Archive for January, 2010

Film: Scott Cooper: Crazy Heart (2009)

Posted in Film Reviews with tags , , , on January 28, 2010 by baker

Jeff Bridges, the screen presence, has always seemed on the cusp of either busting into a healthy gut laugh or dissolving in a fit of wrenched-soul despair.  The thin line he rides can make him at times immeasurably fun to behold – a poised, vaguely effete shaggy dog of a comedian – or incredibly hard to watch, his frail emotions roiling just behind his tiny eyes.  He’s got his tricks down, as any actor with a 30-year career behind him will, but in the best of roles he manages to troll beyond them for something fresh and clear, something uncannily human beyond the written lines and the essentially silly demands of narrative screen craft.  He’s as helplessly subject as anyone to the quirks of his director and editor, but at a certain level – like Philip Seymour Hoffman, Tommy Lee Jones, Pacino in his youth – he seems fundamentally unable to lie with his behavior and delivery, even if the material he’s working with doesn’t always offer truth on its own.

He’s one of very few actors – perhaps the only one – for whom I would see a film purely for a performance.  And most of his films are, as films, quite messy.  Peter Weir has his moments in Fearless (1993), particularly with the odd catharsis he delivers with the horrifying plane crash, but Bridges’ liquid presence, mired in willful oblivion and childlike sensual engagement, preserves the core of sublime human frailty that Raphael Iglesias’ script just about overlooks.  Terry Gilliam never quite knows where to put his camera, but Bridges roots his performance in The Fisher King (1991) in something ineffably real (and which, as played opposite Robin Williams, might not even be the right note for the film).  Even Joel and Ethan, floundering for a purpose in The Big Lebowski (1998) (sorry, everybody), can’t make Bridges anything less than utterly, absorbingly pleasurable to watch, a hippie lizard sunning himself in the funky eclipse of the Coens’ whimsy.

It should come as no surprise of any kind that Bridges’ Crazy Heart director, Scott Cooper, is an actor.  He pays an actor’s attention to molding his characters in mood-conscious time and space, and he’s done well to fill his crew with craftsmen weaned on actor-directed films: Billy Bob Thornton’s cinematographer, Barry Markowitz, and casting director Mary Vernieu; Ed Harris’ Appaloosa production designer Waldemar Kalinowski and construction coordinator Ben Zeller.  But Cooper also brings a lovely spatial awareness to Crazy Heart and a soft editing touch that spares his performers from having to carry too much weight for him; he frequently lets his camera drift into his scenes from the periphery, and cuts gently through them without visual impatience.  Bridges is free to play alcoholic, late-career country singer-songwriter Bad Blake as a man rather than as a narrative construct; Cooper does his job as director to build the film out of subtle, uncompromised blocks of articulate behavior.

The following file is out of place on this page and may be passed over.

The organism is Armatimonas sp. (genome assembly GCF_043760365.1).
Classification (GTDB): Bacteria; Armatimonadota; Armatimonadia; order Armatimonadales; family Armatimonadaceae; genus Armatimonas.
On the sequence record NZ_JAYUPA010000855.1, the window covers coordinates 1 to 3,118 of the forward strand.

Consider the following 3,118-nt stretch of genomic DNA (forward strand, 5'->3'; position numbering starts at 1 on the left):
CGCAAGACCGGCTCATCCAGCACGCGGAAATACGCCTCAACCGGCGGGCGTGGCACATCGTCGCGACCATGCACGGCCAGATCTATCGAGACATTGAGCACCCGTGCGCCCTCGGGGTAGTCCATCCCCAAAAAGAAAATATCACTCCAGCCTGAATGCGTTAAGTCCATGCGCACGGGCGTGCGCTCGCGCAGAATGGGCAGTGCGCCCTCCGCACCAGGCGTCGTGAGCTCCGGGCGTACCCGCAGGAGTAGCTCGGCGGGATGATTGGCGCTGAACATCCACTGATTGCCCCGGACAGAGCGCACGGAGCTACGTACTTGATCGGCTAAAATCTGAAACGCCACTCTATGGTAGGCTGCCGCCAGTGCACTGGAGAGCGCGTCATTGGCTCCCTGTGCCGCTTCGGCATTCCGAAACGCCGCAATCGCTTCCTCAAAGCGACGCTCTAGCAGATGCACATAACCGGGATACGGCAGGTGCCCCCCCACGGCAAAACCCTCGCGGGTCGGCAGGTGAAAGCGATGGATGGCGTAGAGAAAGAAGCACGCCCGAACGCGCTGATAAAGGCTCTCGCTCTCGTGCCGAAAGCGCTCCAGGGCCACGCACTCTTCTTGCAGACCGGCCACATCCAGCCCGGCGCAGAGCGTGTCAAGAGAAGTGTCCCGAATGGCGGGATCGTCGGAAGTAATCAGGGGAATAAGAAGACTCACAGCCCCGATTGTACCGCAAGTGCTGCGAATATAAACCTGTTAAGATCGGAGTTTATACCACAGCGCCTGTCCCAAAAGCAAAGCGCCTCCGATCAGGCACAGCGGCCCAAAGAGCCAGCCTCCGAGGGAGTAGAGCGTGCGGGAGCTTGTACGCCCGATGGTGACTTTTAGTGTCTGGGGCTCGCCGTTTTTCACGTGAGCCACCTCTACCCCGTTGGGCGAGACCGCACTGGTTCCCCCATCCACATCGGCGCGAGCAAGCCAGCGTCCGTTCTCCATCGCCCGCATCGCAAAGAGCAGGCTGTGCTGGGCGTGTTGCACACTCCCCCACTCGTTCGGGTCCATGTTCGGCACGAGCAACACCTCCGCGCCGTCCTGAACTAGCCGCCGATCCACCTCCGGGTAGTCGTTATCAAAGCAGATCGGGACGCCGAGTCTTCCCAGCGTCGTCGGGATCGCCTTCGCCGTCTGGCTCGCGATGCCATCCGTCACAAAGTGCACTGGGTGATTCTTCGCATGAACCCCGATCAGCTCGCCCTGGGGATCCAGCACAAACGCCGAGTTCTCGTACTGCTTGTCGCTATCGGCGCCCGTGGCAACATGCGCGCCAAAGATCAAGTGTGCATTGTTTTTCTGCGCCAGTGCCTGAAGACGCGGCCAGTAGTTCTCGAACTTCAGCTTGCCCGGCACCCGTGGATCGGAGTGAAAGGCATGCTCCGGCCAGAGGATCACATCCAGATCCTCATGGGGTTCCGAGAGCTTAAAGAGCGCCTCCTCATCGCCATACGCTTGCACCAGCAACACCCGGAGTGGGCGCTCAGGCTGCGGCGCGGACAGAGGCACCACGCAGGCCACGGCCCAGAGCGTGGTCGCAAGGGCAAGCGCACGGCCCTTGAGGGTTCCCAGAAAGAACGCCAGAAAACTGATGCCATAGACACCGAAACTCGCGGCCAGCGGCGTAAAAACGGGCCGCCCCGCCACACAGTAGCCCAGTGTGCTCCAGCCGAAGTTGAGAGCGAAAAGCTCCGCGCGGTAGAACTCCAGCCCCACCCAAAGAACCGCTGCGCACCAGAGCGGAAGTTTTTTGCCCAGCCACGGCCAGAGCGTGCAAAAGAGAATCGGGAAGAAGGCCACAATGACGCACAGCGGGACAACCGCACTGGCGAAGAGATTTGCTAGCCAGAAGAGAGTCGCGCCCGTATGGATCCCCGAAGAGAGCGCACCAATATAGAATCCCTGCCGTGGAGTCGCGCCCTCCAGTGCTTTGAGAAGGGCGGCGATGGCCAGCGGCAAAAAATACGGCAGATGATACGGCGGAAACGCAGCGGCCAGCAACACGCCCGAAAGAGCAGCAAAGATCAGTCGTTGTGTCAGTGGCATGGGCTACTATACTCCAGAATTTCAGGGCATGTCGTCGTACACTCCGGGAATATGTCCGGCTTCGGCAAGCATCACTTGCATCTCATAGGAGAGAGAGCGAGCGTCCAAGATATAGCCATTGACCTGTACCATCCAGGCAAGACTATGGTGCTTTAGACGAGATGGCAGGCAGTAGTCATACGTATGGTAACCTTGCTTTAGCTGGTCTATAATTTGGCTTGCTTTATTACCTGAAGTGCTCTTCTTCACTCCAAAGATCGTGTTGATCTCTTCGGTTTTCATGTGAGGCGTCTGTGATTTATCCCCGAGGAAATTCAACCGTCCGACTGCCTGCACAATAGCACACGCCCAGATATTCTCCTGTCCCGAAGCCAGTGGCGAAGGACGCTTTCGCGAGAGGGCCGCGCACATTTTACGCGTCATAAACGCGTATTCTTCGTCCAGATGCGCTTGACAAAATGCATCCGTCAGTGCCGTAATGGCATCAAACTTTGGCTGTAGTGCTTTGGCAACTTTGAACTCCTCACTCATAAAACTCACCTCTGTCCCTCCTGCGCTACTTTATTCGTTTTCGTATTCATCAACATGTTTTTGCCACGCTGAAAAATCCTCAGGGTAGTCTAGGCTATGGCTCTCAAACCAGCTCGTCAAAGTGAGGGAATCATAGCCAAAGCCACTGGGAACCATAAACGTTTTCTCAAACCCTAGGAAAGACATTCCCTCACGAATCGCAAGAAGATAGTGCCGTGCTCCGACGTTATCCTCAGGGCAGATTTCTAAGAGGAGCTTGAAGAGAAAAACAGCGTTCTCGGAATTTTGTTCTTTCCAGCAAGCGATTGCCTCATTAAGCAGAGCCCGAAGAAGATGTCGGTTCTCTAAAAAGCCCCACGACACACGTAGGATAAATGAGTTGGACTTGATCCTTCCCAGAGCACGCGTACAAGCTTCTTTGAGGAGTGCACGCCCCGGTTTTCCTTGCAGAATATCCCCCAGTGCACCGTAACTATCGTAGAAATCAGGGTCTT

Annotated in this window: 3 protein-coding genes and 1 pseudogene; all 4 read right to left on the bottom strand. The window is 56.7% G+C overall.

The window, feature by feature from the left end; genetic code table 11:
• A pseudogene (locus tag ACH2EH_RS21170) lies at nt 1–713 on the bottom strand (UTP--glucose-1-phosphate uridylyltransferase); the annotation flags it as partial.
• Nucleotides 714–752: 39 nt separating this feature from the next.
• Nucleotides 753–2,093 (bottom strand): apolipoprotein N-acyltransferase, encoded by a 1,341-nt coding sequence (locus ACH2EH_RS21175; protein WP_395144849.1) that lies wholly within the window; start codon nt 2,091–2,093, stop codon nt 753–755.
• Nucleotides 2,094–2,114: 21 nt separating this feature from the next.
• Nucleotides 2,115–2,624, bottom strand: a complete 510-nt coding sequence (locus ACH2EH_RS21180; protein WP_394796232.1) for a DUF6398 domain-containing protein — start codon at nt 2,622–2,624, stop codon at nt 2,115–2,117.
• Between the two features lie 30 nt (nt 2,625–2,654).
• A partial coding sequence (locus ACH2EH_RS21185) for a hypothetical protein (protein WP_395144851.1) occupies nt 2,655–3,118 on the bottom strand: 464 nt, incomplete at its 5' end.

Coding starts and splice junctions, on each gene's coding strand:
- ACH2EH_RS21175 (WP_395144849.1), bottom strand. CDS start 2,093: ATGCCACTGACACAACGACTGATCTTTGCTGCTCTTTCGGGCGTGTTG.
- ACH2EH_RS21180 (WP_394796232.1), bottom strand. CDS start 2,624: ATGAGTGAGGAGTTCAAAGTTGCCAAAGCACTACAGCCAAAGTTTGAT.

The result is what Tender Mercies probably tried to be in 1983: a subdued character piece of remarkable progressive dimension, buoyed by a powerhouse of a central performance and superb supporting parts (Maggie Gyllenhaal and Colin Farrell do not disappoint).  But Robert Duvall (who’s executive producer of Crazy Heart, and plays a small part), an actor of great tact under the guidance of a Coppola or a Lumet, does not radiate the same unerring gravitas from one role to the next, and Mercies director Bruce Beresford is not a born filmmaker (nor is Cooper) or a gifted director of actors (Cooper is); there are layers to Duvall’s Mac Sledge that slip away from the film, unrealized, from lack of graceful craftsmanship.  It’s a tall order, to let performances carry a film.  The danger is that it’ll lose a sense of its own trajectory, lost in the muffling nooks and folds of character; a whole film may not emerge.  In the best case scenarios – The Godfathers, Last Tango, There Will Be Blood – enormously confident filmmakers allowed their films the possibility of being upended by overwhelming performances, all the while reigning them in under one cohesive cinematic net.  No scale of performance need ever expand beyond the boundaries of a film; no core performance need ever be scaled down to fit in a film, either.